Following up on a post of mine about rape accusations from last year, the excellent Wendy McElroy writes a piece criticizing the way prosecutors and police undermine justice while seeking publicity.

The stigma our society attaches to those accused of rape is at least as strong as that attached to rape victims. And, at the point of accusation, neither is presumed to be innocent or guilty. [Isn't everyone presumed innocent? I'm not sure what her point is here. -- MW]

The answer will come back: because women must be encouraged to report rape without feeling intimidated. But it is equally valid to argue that accused men must be encouraged to defend themselves without feeling that the police and prosecutors will use the media against them. If the goal is to protect the innocent, the obvious solution is to name neither party until after a trial verdict. But police and prosecutors do not advocate this remedy. ...

How common are false allegations of sexual assault? No one knows. And the more anonymous accusations become, the less likely it is that solid statistics will emerge. One of the best studies remains that of the now-retired Purdue University sociologist Eugene J. Kanin. Kanin examined reports of forcible rape lodged with the police force of a small metropolitan town from 1978 to 1987. There were 109 accusations; 45, or 41 percent, were discarded as false.

Forty-one percent seems remarkably high but it does indicate the urgent need to take false accusations seriously. The law should apply its own standard of "presumption of innocence" by naming an accuser as well as the accused, or naming neither. It should prosecute the filing of false reports as vigorously as it does valid ones.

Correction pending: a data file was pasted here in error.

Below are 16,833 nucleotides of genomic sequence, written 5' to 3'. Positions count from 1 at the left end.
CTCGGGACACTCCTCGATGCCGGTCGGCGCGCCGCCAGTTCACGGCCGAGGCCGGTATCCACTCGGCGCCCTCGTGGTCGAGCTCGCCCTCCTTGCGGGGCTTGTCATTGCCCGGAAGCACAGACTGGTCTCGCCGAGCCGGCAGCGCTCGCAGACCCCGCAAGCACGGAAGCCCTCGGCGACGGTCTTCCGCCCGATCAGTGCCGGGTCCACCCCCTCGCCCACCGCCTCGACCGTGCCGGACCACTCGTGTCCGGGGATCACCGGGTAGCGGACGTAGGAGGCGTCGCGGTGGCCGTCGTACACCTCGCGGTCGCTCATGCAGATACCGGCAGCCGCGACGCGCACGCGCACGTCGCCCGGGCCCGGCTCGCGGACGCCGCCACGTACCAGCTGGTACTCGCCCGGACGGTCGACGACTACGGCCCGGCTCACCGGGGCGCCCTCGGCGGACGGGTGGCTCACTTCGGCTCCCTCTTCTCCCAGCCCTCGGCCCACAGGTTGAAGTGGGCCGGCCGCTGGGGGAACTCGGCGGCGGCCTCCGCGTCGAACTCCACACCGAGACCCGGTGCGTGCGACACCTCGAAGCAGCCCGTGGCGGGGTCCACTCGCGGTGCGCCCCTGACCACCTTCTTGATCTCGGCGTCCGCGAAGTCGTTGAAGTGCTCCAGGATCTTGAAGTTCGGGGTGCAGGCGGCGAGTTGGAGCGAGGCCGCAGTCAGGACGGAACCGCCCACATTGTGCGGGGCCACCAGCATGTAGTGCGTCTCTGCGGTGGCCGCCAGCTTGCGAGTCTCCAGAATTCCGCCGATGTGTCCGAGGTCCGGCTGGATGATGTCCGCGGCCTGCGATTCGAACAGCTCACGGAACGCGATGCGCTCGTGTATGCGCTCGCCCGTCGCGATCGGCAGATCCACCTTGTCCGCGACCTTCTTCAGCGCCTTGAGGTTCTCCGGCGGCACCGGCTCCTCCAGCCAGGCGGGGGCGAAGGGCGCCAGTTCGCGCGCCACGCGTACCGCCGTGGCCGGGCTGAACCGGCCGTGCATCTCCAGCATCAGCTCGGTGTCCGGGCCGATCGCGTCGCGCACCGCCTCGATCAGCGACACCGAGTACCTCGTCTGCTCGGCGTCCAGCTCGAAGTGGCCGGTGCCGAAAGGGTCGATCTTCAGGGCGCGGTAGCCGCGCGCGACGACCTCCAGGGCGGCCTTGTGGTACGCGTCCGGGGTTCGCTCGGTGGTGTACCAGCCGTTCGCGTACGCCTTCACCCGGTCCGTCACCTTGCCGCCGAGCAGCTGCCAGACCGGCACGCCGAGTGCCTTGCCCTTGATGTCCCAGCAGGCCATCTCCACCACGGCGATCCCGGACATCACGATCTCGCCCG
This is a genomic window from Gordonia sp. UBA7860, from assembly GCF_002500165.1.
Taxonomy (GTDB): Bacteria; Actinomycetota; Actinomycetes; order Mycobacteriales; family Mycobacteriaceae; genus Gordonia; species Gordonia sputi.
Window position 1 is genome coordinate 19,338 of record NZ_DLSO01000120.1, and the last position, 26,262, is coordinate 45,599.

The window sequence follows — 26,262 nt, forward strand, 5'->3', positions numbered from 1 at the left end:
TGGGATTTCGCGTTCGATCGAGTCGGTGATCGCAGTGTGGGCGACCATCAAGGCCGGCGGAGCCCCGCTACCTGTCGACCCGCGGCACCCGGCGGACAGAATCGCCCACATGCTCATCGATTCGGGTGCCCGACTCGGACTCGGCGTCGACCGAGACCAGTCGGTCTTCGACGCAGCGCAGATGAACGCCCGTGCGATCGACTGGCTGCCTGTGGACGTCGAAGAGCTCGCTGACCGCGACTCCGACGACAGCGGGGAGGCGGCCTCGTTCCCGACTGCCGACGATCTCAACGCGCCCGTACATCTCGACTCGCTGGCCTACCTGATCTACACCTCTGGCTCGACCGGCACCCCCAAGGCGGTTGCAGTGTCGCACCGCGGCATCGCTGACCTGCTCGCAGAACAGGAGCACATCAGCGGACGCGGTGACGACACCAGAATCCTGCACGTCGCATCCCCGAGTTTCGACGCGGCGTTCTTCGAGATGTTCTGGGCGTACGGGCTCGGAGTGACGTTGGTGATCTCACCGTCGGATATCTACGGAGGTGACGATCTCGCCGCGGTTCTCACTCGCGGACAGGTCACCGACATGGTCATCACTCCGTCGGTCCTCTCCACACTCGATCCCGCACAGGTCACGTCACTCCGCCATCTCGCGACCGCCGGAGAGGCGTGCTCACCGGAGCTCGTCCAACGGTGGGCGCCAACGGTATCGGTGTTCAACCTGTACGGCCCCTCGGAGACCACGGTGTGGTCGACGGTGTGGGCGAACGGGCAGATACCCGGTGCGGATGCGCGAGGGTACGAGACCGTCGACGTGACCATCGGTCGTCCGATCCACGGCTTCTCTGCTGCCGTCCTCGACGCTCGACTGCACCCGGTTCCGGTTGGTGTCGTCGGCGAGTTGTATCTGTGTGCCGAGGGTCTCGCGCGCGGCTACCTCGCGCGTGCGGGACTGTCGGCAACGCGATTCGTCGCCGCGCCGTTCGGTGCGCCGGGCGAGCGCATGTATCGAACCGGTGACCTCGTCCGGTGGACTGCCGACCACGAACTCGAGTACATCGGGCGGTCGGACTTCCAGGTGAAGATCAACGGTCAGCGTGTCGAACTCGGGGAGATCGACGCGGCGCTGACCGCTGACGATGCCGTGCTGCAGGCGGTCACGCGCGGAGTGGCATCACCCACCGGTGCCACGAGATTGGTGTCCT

The problem is that no one will make a career out of prosecuting women who accuse men of rape on legally insufficient grounds. It's often the case that when someone is raped, there's little evidence other than he-said/she-said testimony, and in such cases it's incumbent upon society to acquit the accused; if there is clear evidence that the charge was fabricated, then society must act to punish the accuser.

Women who claim to have been raped make very sympathetic victims, and for good reason. There are few crimes more terrible than rape, but I would argue that a false accusation of rape is one of them. I advocate a system in which a perjurer/false-accuser would face the same penalties as their victim would have, had he or she been convicted of the crime they were falsely accused of. (Naturally, in many circumstances it may be impossible to prove that either a crime was committed or that the accusation was false, in which case no one should be prosecuted.)

I'm not at all about "blaming the victim" and I think people should be able to walk around with $100 bills taped to their clothes without fear of robbery... but I also think doing so would be rather foolish. Similarly, I think men and women have a responsibility to behave wisely and to keep themselves out of situations that could lead to misunderstandings, false accusations, or actual victimization. How each individual should apply that principle is a matter of personal choice and the exercise of personal wisdom. I have some standards I've set for myself that I may write about in a later post.



Email blogmasterofnoneATgmailDOTcom for text link and key word rates.

Site Info